Plans to add a new wing to the library that would provide a place to experiment with technology are being revised after government grants failed to bring in sufficient funds to produce the new hi-tech addition.
The original plan, which was first proposed in 1998, called for a $5.2 million, 14,000 foot, 2-story addition on the south side of the library between the existing library and the Quick Center.
The extension was to house the university’s developing Information Technology Center, said Vice President for Information Systems and University Librarian James Estrada. However, government grants totaling only $2.1 million between 2000 and 2003 are calling officials to revisit the initial blueprint.
“The idea was to create a facility where faculty could go and test out new technology and see how they can incorporate it into the classroom,” said Estrada, adding that the new hi-tech rooms would include the newest computers, software and project equipment.
“Consistent with its mission of service to others, the ITC was designed to function as a technology training resource for the university and out regional communities,” said Estrada, explaining the aim of the ITC.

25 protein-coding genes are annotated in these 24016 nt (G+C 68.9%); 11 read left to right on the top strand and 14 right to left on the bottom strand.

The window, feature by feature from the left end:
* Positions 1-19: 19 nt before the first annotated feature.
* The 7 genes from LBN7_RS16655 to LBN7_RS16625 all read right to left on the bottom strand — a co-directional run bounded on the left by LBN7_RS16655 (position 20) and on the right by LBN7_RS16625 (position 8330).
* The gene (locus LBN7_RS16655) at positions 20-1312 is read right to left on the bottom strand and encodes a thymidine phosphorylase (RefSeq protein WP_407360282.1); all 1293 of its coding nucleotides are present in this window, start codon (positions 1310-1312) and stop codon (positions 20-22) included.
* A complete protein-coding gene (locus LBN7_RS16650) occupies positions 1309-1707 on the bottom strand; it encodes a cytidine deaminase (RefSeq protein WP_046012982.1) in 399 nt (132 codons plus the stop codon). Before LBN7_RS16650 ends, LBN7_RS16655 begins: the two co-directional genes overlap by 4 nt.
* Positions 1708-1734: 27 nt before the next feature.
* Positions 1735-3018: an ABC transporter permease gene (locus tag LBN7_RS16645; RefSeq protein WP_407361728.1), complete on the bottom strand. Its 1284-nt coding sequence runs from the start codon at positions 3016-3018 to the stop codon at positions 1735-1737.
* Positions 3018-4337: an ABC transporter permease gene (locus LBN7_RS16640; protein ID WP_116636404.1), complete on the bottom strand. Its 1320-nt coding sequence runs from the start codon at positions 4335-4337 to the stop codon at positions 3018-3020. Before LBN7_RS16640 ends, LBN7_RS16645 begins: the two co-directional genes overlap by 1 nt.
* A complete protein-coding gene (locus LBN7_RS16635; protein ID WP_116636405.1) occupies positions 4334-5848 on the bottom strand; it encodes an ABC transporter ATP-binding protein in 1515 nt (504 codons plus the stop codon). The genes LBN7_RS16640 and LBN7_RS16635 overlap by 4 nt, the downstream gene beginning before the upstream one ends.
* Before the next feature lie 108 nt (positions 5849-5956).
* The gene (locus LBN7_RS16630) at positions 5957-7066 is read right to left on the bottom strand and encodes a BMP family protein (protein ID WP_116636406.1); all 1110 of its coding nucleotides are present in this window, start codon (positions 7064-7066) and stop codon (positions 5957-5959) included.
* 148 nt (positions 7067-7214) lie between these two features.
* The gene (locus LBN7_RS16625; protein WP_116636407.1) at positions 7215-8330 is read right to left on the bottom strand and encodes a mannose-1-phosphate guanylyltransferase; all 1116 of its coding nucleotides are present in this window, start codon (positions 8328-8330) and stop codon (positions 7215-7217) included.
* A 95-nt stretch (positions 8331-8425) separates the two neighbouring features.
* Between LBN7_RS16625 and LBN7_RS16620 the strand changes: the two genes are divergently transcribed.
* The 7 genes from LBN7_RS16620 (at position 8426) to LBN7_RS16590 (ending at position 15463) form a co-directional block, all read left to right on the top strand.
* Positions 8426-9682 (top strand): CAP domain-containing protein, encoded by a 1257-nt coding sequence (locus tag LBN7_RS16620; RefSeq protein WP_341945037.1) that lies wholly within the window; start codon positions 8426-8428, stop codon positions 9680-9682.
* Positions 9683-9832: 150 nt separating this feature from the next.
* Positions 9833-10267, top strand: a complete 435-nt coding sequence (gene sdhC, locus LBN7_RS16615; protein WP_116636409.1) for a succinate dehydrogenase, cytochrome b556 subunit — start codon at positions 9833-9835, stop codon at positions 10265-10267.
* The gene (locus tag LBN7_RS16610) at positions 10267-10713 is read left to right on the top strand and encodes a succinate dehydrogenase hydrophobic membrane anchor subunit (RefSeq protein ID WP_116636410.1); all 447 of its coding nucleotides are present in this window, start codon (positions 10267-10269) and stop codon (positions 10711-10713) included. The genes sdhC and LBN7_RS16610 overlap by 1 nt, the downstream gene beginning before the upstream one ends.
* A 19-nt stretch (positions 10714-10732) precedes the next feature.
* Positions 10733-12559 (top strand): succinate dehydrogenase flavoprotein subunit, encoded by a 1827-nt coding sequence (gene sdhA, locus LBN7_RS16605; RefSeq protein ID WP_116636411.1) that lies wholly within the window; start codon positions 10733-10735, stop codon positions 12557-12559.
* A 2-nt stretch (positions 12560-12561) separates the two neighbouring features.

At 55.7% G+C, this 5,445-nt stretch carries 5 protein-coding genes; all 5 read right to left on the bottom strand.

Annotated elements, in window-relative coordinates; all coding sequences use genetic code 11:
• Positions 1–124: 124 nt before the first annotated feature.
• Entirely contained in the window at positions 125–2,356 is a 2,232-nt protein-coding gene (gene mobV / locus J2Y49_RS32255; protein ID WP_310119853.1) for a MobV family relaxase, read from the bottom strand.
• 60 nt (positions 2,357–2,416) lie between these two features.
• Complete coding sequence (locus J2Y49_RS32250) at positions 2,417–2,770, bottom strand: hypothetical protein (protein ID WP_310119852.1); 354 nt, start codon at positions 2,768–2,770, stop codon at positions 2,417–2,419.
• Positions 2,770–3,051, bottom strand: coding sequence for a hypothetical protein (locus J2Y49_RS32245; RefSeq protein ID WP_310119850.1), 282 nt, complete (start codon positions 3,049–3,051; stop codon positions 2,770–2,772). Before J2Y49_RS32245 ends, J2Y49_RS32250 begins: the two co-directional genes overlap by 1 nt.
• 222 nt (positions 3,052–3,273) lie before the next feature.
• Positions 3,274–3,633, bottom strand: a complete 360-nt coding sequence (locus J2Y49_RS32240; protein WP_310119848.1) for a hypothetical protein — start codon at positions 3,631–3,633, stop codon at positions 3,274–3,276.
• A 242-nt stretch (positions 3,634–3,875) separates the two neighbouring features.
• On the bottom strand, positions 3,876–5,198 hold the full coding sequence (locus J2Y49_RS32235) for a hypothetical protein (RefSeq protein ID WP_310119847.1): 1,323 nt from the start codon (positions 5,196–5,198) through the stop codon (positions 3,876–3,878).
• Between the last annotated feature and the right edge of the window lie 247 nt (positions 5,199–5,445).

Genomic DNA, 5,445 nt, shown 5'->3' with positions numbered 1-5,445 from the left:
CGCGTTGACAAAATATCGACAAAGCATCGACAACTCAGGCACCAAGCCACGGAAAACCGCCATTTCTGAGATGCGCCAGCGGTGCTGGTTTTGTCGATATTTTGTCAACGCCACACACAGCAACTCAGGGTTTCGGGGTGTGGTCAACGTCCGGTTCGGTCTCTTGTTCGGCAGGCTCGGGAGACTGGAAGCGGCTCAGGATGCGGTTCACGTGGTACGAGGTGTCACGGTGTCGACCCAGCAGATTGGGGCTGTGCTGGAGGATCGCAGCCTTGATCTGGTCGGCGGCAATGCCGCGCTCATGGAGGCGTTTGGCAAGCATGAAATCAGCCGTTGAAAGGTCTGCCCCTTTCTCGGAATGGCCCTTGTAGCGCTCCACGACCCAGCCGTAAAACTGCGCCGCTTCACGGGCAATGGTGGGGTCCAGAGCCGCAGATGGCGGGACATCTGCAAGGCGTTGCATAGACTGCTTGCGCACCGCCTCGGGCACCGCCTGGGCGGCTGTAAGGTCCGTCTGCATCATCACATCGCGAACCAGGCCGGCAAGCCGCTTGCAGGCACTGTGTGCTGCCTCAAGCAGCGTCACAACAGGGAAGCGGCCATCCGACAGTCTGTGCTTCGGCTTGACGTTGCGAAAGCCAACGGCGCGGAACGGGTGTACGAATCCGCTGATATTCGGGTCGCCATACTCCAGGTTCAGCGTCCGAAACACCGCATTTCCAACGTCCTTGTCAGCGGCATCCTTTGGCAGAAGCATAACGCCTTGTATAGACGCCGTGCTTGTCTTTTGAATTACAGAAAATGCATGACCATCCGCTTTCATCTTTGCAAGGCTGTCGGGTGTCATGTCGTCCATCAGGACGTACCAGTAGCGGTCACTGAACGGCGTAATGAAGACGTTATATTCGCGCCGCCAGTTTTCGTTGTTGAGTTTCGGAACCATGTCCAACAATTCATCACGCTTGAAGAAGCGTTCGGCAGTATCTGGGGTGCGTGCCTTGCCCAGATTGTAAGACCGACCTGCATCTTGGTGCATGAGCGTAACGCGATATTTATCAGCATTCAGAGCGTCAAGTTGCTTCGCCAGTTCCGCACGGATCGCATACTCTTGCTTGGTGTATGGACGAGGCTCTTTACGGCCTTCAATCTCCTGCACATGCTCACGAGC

However, since federal funding from the Department of Housing and Urban Development was less than anticipated, plans are currently being re-worked.
“Since the external funding received thus far is less than originally requested, the university is currently evaluating options for creating the ITC on a reduced budget while still holding true to the spirit of the original proposal,” said Estrada.
The revised plan would potentially include a 6,500 square foot additional, approximately big enough for four large rooms. However, Estrada stressed that these would not simply be classrooms.
“If the net result of this is classrooms, we don’t need anymore classrooms,” said Estrada. Instead, officials would consider using the grant money – which must be spent by 2005 – to renovate existing classrooms into hi-tech spaces.
Most students were enthusiastic about the new edition, especially since its being funded by federal grants.
“Yes, I think I would use a facility like that,” said Christine Gingras ’06. “I’d need to know more about what it would offer though.”
“It’s great that we were able to get a grant to fund the project,” said Mark Servidio ’06. “It’s something I would think about using.”
“The University would only add facilities to the campus if they benefit students, either directly or indirectly,” said Dean Mark Reed of the proposed project. “Any program or facility which helps the University to grow can only increase the value of a Fairfield degree,”
If the plan goes ahead, students could expect some type of new facility to open in the summer of 2005, in time for the 2006 fiscal year.
Plans are still in progress, but Estrada hopes that final plans will develop over the next three months.
“It’s a work in progress and we’re continuing to develop it.”